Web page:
The latest solutions categorize VoIP (define - news - alert) calls by selected parameters such as date, start/end time, call duration, channel or IP address; and then store them on the organization’s server. They work with leading VoIP solutions, integrate with different network environments, and support enterprisewide applications. For contact centers switching to VoIP in stages, qualitymonitoring firms provide special products for hybrid environments.

Other seemingly non-related technological developments also improve the effectiveness of quality monitoring solutions. Cost-effective licensing solutions and free-seating environments (where agents are identified through their Microsoft login I.D.) have facilitated the use of many high-tech systems. Powerful browser-based products have increased enterprise flexibility, and the trend of technological convergence has led to increased compatibility among disparate solutions.

Convergence and compatibility have affected quality monitoring solutions, as well. For example, recording units now work with both Windows and Linux operating systems. Linux provides a very stable environment for mission-critical applications; includes all UNIX standard tools; offers excellent networking capability and an advanced graphical interface built into the operating system; and most important, uses an opensource architecture that is continually being improved.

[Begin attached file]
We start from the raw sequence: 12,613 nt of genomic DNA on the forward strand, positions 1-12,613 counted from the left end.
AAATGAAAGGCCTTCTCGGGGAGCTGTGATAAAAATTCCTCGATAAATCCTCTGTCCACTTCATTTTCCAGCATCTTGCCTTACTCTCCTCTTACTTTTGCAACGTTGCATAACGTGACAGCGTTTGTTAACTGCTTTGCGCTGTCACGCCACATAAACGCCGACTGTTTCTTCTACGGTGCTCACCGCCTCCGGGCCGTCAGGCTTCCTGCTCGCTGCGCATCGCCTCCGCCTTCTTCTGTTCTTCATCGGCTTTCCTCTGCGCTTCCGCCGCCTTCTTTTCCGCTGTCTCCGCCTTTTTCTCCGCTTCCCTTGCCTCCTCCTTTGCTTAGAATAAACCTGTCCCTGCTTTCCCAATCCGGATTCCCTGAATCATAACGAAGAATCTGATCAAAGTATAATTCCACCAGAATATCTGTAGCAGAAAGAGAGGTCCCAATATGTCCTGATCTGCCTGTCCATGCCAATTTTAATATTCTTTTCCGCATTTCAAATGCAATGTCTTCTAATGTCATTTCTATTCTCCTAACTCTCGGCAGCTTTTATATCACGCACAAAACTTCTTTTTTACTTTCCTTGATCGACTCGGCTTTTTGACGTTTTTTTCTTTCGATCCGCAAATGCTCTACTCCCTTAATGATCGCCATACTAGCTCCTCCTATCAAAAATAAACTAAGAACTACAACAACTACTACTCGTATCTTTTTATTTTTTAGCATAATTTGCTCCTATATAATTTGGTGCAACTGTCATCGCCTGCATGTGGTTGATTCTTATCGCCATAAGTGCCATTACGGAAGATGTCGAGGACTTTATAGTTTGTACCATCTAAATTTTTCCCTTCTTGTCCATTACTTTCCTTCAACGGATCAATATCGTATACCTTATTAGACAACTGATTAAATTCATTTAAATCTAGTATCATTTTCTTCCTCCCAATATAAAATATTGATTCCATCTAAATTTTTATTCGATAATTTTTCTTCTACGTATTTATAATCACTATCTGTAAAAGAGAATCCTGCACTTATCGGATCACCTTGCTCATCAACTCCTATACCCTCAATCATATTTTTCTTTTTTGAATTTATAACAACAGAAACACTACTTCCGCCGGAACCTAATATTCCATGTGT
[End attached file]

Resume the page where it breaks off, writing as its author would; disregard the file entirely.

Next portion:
In addition, VoIP recording solutions are now compatible with SIP, an Internet protocol and emerging industry standard allowing the use of IP telephony switches without proprietary support. Thus, the recording solution may now be accessed from any location with the same call set-up, handling and forwarding functions. In fact, SIP makes telephony similar to any other Web application and may be used to build converged voice and multimedia services from formerly incompatible components. Information is the key to any organization’s success. Quality analysis is no longer independent from other key technologies driving a successful business. It must be supported with other analytics tools to create a more powerful solution.

Business developments such as data mining, modular flexibility and the growth of VoIP have now been integrated into the latest quality monitoring solutions. Trends such as technological convergence and browser-based configuration have led to more compatible and user-friendly products. Quality monitoring has become more important than ever. In an increasingly competitive economy, firms must use a customer-centric approach to win as much business as possible. Teaching this approach is the ultimate aim of quality monitoring and the main reason its importance and capabilities will continue to grow.

Tony Procops, senior vice president and general manager of ASC, established its North American subsidiary in 1998 and oversees all its operations. Mark Williams, Regional Vice President, has managed the Western Region for ASC and has been an instrumental member of the ASC Contact Center Solutions Team. ASC (news - alert) (http://www.asctelecom.com) is a global provider of integrated communications recording and quality monitoring solutions for contact centers, financial institutions and public safety and government organizations. With more than 40 years of experience in the communications industry, ASC has over 20,000 installations in more than 60 countries.